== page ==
Many analysts are anticipating that our central bank will leave its key overnight lending rate unchanged at 1.25 per cent on March 7th. The appetite for another rate increase has diminished with decreased prospects for economic growth in Canada for 2018, and the looming uncertainty of trade relations with the U.S. NAFTA negotiations have been sputtering for months and a round of tariffs on steel and aluminum, announced by President Trump last week, are further complicating the situation.
Canadian Mortgage Rate Increases over the Past Year
On July 12th, 2017, the Bank of Canada raised its key over-night lending rate for the first time in seven years, providing a concrete signal that Canada’s economy was finally recovering from the global recession of 2008 and the oil price meltdown of 2014. Our central bank raised its rate again in September and once more in January of this year, on the strength of very strong Canadian economic growth and job creation in 2017:
The labour market has also been remarkably strong with 329,000 new jobs created over the last year—the fastest gain in a decade. Canada’s economic growth in 2017 was the fastest increase among the G7 countries. In all, the Canadian economy expanded by 3.0 per cent in 2017. [This] year, however, growth is expected to slow to a still-healthy 2.1 per cent – Conference Board of Canada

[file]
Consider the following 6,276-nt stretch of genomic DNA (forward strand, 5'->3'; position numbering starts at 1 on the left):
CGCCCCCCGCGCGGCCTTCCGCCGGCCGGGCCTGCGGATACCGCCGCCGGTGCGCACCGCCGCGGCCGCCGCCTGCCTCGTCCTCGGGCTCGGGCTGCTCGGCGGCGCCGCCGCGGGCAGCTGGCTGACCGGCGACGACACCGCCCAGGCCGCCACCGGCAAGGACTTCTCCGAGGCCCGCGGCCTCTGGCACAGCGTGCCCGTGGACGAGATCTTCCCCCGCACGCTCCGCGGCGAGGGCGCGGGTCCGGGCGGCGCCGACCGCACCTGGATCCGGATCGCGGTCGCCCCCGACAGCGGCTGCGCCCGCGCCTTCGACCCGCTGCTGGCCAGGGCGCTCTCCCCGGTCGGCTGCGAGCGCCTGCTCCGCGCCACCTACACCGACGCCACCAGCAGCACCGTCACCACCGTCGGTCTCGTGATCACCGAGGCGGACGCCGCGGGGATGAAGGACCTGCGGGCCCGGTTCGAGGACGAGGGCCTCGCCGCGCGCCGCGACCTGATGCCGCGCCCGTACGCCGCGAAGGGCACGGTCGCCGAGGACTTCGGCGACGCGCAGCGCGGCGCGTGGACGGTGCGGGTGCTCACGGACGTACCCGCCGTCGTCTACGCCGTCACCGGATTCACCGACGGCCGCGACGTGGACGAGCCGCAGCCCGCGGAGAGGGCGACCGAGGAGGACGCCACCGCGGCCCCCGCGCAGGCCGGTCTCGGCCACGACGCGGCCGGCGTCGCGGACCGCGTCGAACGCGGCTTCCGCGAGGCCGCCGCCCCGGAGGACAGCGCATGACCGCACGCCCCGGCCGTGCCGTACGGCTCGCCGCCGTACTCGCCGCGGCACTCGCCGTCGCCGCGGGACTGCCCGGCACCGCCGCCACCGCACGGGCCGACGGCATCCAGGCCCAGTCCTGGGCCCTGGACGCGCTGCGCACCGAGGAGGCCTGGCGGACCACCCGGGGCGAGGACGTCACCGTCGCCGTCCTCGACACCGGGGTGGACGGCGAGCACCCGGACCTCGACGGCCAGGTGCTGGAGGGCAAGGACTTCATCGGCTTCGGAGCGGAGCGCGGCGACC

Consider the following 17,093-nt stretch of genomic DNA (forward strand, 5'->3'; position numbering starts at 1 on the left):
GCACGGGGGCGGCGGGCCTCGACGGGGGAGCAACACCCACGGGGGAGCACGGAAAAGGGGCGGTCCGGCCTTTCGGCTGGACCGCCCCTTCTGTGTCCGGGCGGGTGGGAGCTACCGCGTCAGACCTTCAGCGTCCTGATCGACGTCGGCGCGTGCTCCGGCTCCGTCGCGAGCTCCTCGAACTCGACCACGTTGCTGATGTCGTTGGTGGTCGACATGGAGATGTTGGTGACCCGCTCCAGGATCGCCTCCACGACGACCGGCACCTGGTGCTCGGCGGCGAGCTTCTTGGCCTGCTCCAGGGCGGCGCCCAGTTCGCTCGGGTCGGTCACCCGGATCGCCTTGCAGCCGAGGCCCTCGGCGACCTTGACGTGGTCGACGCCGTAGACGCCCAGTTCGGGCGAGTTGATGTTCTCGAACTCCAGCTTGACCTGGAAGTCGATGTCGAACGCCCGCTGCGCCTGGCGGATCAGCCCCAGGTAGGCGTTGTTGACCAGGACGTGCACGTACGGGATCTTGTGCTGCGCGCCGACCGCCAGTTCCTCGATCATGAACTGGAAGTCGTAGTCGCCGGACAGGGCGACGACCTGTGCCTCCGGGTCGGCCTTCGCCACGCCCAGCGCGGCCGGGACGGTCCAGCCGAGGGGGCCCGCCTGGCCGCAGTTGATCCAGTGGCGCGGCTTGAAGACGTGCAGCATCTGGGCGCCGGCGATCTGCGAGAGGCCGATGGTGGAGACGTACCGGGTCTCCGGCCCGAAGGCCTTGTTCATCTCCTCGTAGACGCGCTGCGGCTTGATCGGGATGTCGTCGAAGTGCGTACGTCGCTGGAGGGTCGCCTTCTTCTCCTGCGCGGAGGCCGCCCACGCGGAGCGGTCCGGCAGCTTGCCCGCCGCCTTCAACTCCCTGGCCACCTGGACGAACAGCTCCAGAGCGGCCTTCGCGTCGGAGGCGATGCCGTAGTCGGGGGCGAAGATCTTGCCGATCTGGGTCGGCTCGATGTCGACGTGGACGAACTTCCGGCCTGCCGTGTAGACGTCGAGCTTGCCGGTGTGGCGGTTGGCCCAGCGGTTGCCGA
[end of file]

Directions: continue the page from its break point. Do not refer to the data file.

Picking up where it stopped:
GTA Housing Market Plummeting in 2018
Increased mortgage rates, coupled with new mortgage regulations, such as a new stress test for uninsured mortgage applicants, with more than 20 per cent for their down payment, have taken a big bite out of home prices, which were down 12.4 per cent in February for the GTA and down 4.1 per cent, year-over-year for this January (Toronto Star). The drop in the real estate market is even sharper if you look at sales volume, which was down 35 per cent for February 2018 vs. February 2017… so obviously the new stress test is having a strong impact.
NAFTA Uncertainty a Major Factor to Affect Rate Decisions
With the Canadian economy already looking a lot less shiny going into 2018, a new round of uncertainty is developing over trade relations with the U.S. The ongoing NAFTA negotiations, initiated by President Trump’s “America First Policy” are starting to take a toll on Canada’s economic prospects for this year, giving the Bank of Canada serious pause when considering its next interest rate decision:
The NAFTA talks could now affect the pace and timing of the central bank’s next rate hike. Investors are currently betting the bank will do nothing at its next meeting in March and then move again in April, although the odds of a spring hike have slipped a bit…
“By making NAFTA risks so prominent in this statement, rate hike odds will now ebb and flow with the negotiations,” Bank of Montreal chief economist Doug Porter said in a research note. – The Globe and Mail
Trade Uncertainty Further Complicated by New Tariffs